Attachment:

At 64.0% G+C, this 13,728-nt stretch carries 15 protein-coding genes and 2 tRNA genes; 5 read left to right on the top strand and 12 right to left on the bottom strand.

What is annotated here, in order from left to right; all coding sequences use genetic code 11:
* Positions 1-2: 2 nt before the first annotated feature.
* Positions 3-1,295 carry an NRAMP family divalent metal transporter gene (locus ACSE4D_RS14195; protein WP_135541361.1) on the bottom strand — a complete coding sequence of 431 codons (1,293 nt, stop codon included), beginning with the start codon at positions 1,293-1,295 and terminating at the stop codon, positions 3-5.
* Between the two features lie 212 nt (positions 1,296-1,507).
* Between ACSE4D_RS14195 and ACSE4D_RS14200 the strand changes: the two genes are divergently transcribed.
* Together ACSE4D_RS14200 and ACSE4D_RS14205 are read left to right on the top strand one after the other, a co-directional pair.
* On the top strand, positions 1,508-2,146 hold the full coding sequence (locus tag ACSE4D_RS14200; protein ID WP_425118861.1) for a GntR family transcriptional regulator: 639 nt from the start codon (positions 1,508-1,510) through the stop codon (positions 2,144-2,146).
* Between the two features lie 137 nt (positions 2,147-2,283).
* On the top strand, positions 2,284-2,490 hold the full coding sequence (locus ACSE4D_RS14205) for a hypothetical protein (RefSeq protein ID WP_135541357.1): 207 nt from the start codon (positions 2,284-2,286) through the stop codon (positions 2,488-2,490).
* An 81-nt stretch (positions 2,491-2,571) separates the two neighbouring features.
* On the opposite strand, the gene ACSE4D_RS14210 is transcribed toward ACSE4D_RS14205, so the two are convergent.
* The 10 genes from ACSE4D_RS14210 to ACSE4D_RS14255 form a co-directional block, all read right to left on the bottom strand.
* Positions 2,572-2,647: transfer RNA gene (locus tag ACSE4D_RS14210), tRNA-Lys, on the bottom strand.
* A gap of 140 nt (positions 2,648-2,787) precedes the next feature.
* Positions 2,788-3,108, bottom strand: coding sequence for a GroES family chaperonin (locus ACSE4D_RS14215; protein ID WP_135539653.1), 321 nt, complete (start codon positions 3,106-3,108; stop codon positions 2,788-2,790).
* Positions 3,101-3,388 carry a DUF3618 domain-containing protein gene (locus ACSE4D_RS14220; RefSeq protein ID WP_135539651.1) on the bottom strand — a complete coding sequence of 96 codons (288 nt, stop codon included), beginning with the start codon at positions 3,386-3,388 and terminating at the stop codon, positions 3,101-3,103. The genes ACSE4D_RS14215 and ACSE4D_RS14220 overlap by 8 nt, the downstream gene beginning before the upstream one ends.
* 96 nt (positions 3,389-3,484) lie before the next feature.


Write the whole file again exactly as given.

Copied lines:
At 64.0% G+C, this 13,728-nt stretch carries 15 protein-coding genes and 2 tRNA genes; 5 read left to right on the top strand and 12 right to left on the bottom strand.

What is annotated here, in order from left to right; all coding sequences use genetic code 11:
* Positions 1-2: 2 nt before the first annotated feature.
* Positions 3-1,295 carry an NRAMP family divalent metal transporter gene (locus ACSE4D_RS14195; protein WP_135541361.1) on the bottom strand — a complete coding sequence of 431 codons (1,293 nt, stop codon included), beginning with the start codon at positions 1,293-1,295 and terminating at the stop codon, positions 3-5.
* Between the two features lie 212 nt (positions 1,296-1,507).
* Between ACSE4D_RS14195 and ACSE4D_RS14200 the strand changes: the two genes are divergently transcribed.
* Together ACSE4D_RS14200 and ACSE4D_RS14205 are read left to right on the top strand one after the other, a co-directional pair.
* On the top strand, positions 1,508-2,146 hold the full coding sequence (locus tag ACSE4D_RS14200; protein ID WP_425118861.1) for a GntR family transcriptional regulator: 639 nt from the start codon (positions 1,508-1,510) through the stop codon (positions 2,144-2,146).
* Between the two features lie 137 nt (positions 2,147-2,283).
* On the top strand, positions 2,284-2,490 hold the full coding sequence (locus ACSE4D_RS14205) for a hypothetical protein (RefSeq protein ID WP_135541357.1): 207 nt from the start codon (positions 2,284-2,286) through the stop codon (positions 2,488-2,490).
* An 81-nt stretch (positions 2,491-2,571) separates the two neighbouring features.
* On the opposite strand, the gene ACSE4D_RS14210 is transcribed toward ACSE4D_RS14205, so the two are convergent.
* The 10 genes from ACSE4D_RS14210 to ACSE4D_RS14255 form a co-directional block, all read right to left on the bottom strand.
* Positions 2,572-2,647: transfer RNA gene (locus tag ACSE4D_RS14210), tRNA-Lys, on the bottom strand.
* A gap of 140 nt (positions 2,648-2,787) precedes the next feature.
* Positions 2,788-3,108, bottom strand: coding sequence for a GroES family chaperonin (locus ACSE4D_RS14215; protein ID WP_135539653.1), 321 nt, complete (start codon positions 3,106-3,108; stop codon positions 2,788-2,790).
* Positions 3,101-3,388 carry a DUF3618 domain-containing protein gene (locus ACSE4D_RS14220; RefSeq protein ID WP_135539651.1) on the bottom strand — a complete coding sequence of 96 codons (288 nt, stop codon included), beginning with the start codon at positions 3,386-3,388 and terminating at the stop codon, positions 3,101-3,103. The genes ACSE4D_RS14215 and ACSE4D_RS14220 overlap by 8 nt, the downstream gene beginning before the upstream one ends.
* 96 nt (positions 3,389-3,484) lie before the next feature.